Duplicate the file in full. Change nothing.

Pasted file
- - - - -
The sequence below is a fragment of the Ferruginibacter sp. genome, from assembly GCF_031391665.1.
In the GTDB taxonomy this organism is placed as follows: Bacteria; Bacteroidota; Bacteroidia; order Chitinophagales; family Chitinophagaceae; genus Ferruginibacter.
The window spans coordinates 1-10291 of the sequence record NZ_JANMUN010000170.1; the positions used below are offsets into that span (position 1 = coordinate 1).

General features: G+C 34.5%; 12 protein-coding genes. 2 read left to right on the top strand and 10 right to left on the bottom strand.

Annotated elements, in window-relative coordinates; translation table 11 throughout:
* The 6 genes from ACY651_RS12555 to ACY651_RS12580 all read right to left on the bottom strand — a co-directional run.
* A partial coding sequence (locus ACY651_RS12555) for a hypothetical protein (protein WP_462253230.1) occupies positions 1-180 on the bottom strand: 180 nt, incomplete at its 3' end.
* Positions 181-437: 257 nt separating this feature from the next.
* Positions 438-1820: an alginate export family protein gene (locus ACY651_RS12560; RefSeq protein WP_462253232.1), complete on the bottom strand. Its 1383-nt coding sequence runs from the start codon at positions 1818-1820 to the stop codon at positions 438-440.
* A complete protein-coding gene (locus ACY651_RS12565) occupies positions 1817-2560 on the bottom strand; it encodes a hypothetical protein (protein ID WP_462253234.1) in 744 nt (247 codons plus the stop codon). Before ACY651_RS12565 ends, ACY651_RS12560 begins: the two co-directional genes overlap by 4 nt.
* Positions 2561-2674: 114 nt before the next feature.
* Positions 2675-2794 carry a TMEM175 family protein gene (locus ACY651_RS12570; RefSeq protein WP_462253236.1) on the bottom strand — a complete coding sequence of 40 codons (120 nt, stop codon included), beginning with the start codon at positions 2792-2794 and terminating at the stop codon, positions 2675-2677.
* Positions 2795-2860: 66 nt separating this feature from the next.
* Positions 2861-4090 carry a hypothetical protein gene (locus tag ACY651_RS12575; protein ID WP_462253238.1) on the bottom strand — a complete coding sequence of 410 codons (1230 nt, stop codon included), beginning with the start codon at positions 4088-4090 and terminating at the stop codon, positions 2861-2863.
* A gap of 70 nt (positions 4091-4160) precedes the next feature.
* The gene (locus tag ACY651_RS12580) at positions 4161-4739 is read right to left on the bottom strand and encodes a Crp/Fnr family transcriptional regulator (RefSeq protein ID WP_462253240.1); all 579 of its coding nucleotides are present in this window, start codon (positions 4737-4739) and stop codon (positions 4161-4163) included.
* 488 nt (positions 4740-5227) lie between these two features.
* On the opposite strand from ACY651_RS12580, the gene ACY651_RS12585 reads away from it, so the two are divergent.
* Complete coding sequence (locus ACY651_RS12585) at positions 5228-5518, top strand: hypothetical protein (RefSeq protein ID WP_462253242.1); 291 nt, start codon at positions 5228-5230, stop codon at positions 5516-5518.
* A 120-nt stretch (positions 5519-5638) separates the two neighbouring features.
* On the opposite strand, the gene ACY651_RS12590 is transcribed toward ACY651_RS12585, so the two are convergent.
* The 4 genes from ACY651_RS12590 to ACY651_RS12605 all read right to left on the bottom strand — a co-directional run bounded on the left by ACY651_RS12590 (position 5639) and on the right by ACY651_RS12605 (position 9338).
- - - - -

The sequence below is a fragment of the Ferruginibacter sp. genome, from assembly GCF_031391665.1.
In the GTDB taxonomy this organism is placed as follows: Bacteria; Bacteroidota; Bacteroidia; order Chitinophagales; family Chitinophagaceae; genus Ferruginibacter.
The window spans coordinates 1-10291 of the sequence record NZ_JANMUN010000170.1; the positions used below are offsets into that span (position 1 = coordinate 1).

General features: G+C 34.5%; 12 protein-coding genes. 2 read left to right on the top strand and 10 right to left on the bottom strand.

Annotated elements, in window-relative coordinates; translation table 11 throughout:
* The 6 genes from ACY651_RS12555 to ACY651_RS12580 all read right to left on the bottom strand — a co-directional run.
* A partial coding sequence (locus ACY651_RS12555) for a hypothetical protein (protein WP_462253230.1) occupies positions 1-180 on the bottom strand: 180 nt, incomplete at its 3' end.
* Positions 181-437: 257 nt separating this feature from the next.
* Positions 438-1820: an alginate export family protein gene (locus ACY651_RS12560; RefSeq protein WP_462253232.1), complete on the bottom strand. Its 1383-nt coding sequence runs from the start codon at positions 1818-1820 to the stop codon at positions 438-440.
* A complete protein-coding gene (locus ACY651_RS12565) occupies positions 1817-2560 on the bottom strand; it encodes a hypothetical protein (protein ID WP_462253234.1) in 744 nt (247 codons plus the stop codon). Before ACY651_RS12565 ends, ACY651_RS12560 begins: the two co-directional genes overlap by 4 nt.
* Positions 2561-2674: 114 nt before the next feature.
* Positions 2675-2794 carry a TMEM175 family protein gene (locus ACY651_RS12570; RefSeq protein WP_462253236.1) on the bottom strand — a complete coding sequence of 40 codons (120 nt, stop codon included), beginning with the start codon at positions 2792-2794 and terminating at the stop codon, positions 2675-2677.
* Positions 2795-2860: 66 nt separating this feature from the next.
* Positions 2861-4090 carry a hypothetical protein gene (locus tag ACY651_RS12575; protein ID WP_462253238.1) on the bottom strand — a complete coding sequence of 410 codons (1230 nt, stop codon included), beginning with the start codon at positions 4088-4090 and terminating at the stop codon, positions 2861-2863.
* A gap of 70 nt (positions 4091-4160) precedes the next feature.
* The gene (locus tag ACY651_RS12580) at positions 4161-4739 is read right to left on the bottom strand and encodes a Crp/Fnr family transcriptional regulator (RefSeq protein ID WP_462253240.1); all 579 of its coding nucleotides are present in this window, start codon (positions 4737-4739) and stop codon (positions 4161-4163) included.
* 488 nt (positions 4740-5227) lie between these two features.
* On the opposite strand from ACY651_RS12580, the gene ACY651_RS12585 reads away from it, so the two are divergent.
* Complete coding sequence (locus ACY651_RS12585) at positions 5228-5518, top strand: hypothetical protein (RefSeq protein ID WP_462253242.1); 291 nt, start codon at positions 5228-5230, stop codon at positions 5516-5518.
* A 120-nt stretch (positions 5519-5638) separates the two neighbouring features.
* On the opposite strand, the gene ACY651_RS12590 is transcribed toward ACY651_RS12585, so the two are convergent.
* The 4 genes from ACY651_RS12590 to ACY651_RS12605 all read right to left on the bottom strand — a co-directional run bounded on the left by ACY651_RS12590 (position 5639) and on the right by ACY651_RS12605 (position 9338).